2. Anti-supernaturalism. Some say that we are in a postmodern age, while others contend that modernism still reigns in the churches in America. Regardless, we still live in a largely secular world that has driven supernaturalism out of Western churches. If we do not believe that prayer can drive mountains into the sea, then we will absolutely never see that occur. What happened to our faith? Does anyone still believe that if we abide in Him and He in us, we can ask anything in His name and it will be done? I'm not talking Word of Faith craziness here, but simply taking the Lord at His word. What will the Lord do through us if we believe Him for the miraculous not just when miracles are needed, but at the core of our beliefs?

3. Love for the world. 1 John 2:15 has never changed:

Do not love the world or the things in the world. If anyone loves the world, the love of the Father is not in him.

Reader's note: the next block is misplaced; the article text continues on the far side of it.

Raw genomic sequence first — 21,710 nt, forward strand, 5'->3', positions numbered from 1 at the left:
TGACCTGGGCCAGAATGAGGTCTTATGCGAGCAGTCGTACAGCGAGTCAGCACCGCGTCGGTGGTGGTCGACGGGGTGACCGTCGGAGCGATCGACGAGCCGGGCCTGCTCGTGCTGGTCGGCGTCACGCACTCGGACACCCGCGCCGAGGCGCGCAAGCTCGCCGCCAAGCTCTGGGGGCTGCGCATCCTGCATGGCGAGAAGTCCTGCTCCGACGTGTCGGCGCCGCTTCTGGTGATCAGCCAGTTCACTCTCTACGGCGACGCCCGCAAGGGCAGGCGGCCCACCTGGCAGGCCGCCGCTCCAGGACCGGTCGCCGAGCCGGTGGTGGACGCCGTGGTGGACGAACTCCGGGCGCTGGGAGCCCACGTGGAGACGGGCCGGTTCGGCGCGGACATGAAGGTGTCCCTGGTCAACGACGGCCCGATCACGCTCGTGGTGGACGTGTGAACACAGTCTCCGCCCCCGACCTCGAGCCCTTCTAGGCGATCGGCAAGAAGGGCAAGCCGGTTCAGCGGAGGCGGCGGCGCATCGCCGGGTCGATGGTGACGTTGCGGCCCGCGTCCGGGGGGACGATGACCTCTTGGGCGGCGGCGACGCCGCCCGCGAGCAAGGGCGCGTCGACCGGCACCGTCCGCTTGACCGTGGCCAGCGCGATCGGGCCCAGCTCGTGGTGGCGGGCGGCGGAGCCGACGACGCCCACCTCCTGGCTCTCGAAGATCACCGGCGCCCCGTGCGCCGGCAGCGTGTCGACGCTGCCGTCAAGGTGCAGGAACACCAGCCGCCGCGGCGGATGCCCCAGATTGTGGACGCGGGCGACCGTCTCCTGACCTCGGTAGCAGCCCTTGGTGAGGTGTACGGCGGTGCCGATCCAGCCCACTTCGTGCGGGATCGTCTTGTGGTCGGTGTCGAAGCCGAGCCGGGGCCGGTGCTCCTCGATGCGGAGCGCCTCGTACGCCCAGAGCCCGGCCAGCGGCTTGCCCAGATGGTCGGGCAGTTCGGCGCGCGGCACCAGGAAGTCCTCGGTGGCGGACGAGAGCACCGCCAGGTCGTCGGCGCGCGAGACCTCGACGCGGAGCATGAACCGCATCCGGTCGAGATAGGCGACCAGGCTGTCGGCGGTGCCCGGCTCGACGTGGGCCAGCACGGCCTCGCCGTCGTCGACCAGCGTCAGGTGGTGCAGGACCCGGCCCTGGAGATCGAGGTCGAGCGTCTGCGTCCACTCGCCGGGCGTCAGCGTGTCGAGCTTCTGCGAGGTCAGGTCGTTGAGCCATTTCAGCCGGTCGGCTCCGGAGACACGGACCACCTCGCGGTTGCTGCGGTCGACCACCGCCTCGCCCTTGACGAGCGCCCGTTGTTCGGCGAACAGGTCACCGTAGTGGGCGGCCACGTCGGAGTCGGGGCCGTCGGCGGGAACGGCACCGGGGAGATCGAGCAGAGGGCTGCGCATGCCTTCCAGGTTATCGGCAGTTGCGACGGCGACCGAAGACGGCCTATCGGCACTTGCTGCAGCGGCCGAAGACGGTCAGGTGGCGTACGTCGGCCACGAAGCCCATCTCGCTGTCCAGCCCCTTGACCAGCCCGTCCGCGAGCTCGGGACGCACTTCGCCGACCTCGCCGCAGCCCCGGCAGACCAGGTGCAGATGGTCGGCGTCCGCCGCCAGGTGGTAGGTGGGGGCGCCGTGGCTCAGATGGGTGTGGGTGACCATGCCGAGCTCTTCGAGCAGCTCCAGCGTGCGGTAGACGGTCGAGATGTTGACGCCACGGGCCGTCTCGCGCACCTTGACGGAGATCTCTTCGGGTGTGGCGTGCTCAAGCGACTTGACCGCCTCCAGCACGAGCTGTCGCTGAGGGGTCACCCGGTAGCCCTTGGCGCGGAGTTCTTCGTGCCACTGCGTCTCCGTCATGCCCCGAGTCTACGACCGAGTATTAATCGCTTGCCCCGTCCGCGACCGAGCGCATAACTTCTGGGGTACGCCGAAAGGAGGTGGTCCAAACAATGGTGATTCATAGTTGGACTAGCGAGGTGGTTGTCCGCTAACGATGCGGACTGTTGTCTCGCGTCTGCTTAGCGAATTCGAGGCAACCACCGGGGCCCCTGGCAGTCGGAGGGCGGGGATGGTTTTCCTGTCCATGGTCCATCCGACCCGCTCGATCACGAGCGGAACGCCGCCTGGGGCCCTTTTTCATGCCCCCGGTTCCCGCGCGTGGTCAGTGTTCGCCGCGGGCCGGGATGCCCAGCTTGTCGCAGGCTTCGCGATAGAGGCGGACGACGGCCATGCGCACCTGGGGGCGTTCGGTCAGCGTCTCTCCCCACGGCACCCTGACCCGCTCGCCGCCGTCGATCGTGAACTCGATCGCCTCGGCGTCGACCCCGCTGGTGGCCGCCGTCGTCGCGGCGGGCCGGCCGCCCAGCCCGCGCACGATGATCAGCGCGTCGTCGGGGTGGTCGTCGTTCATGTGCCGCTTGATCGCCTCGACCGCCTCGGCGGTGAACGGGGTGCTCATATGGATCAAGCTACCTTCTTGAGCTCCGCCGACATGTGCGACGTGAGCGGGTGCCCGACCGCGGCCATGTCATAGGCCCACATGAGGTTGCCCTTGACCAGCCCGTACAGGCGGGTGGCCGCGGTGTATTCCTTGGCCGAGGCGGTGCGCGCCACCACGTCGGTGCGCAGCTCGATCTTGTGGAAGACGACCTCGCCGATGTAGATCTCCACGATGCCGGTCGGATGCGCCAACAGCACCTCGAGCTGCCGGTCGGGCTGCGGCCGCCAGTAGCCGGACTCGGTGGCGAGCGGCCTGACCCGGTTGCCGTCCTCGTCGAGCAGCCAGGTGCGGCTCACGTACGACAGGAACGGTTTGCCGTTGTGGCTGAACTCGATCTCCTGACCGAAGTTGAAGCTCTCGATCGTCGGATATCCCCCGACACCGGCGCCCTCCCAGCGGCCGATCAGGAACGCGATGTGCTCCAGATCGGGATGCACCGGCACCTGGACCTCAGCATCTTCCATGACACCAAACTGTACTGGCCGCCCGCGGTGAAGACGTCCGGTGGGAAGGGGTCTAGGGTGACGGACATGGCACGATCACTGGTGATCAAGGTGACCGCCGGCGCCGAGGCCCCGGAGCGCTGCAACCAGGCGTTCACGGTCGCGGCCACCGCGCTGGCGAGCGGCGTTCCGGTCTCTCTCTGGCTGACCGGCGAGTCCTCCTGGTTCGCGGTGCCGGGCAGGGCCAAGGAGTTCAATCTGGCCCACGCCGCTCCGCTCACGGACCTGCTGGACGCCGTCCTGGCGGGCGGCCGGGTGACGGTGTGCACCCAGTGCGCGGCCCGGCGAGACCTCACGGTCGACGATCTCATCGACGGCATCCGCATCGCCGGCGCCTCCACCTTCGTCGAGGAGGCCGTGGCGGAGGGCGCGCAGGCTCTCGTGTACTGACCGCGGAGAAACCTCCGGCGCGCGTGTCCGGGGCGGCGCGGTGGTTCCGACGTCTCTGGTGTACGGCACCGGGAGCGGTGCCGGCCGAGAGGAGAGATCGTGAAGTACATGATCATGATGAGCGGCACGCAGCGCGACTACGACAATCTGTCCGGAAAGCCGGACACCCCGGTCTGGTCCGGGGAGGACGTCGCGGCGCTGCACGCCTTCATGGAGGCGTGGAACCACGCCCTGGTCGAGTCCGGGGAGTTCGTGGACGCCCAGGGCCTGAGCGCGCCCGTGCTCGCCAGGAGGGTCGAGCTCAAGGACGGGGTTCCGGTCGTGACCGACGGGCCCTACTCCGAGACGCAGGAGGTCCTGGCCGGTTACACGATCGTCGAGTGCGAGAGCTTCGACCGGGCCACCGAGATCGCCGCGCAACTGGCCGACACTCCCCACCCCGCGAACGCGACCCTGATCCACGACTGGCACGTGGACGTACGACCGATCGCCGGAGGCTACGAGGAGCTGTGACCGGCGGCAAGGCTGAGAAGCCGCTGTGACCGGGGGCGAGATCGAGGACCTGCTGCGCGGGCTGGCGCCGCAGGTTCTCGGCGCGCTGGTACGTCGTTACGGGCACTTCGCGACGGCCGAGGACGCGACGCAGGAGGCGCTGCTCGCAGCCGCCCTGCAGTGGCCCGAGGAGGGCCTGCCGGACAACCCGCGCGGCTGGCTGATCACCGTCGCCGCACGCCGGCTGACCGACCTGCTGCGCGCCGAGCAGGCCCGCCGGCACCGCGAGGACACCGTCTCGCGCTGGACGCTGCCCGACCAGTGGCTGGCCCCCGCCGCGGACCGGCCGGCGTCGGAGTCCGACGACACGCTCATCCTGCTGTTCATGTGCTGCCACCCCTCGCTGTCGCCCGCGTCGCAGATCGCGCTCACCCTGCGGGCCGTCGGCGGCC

We can't get blood from a stone. If the world has calcified our hearts, then we need that heart of flesh restored in us, a heart that burns with love for Jesus—and Him as Lord over all we are. Yet why are so many Christians absolutely no different than the worldly? Sadly, this appeasement of culture by Christians and the culture's inevitable penetration of the churches in this country is being preached with greater intensity as a GOOD thing. How foolish! That Christians look and act no different from unbelievers is shameful. We are the aroma of Christ, not the foul stench of death! Instead, we have become like rats with electrodes wired to their brains, gratified by every push of the entertainment lever, a new wave of stimulation washing over our addled minds. How sad!

4. Higher criticism of the Bible. It's been more than a hundred years since German higher criticism washed up on the shores of America and crawled into our churches unannounced. The damage this has done to the authority of the Bible in the minds of the average person, Christian or not, is incalculable. When Christians don't believe the Bible speaks to every part of a man, nor that it is authoritative for learning and correction, what basis do we have for anything we say or do? How can the revealed truth of Scripture capture anyone's heart if even our church leaders don't truly believe it?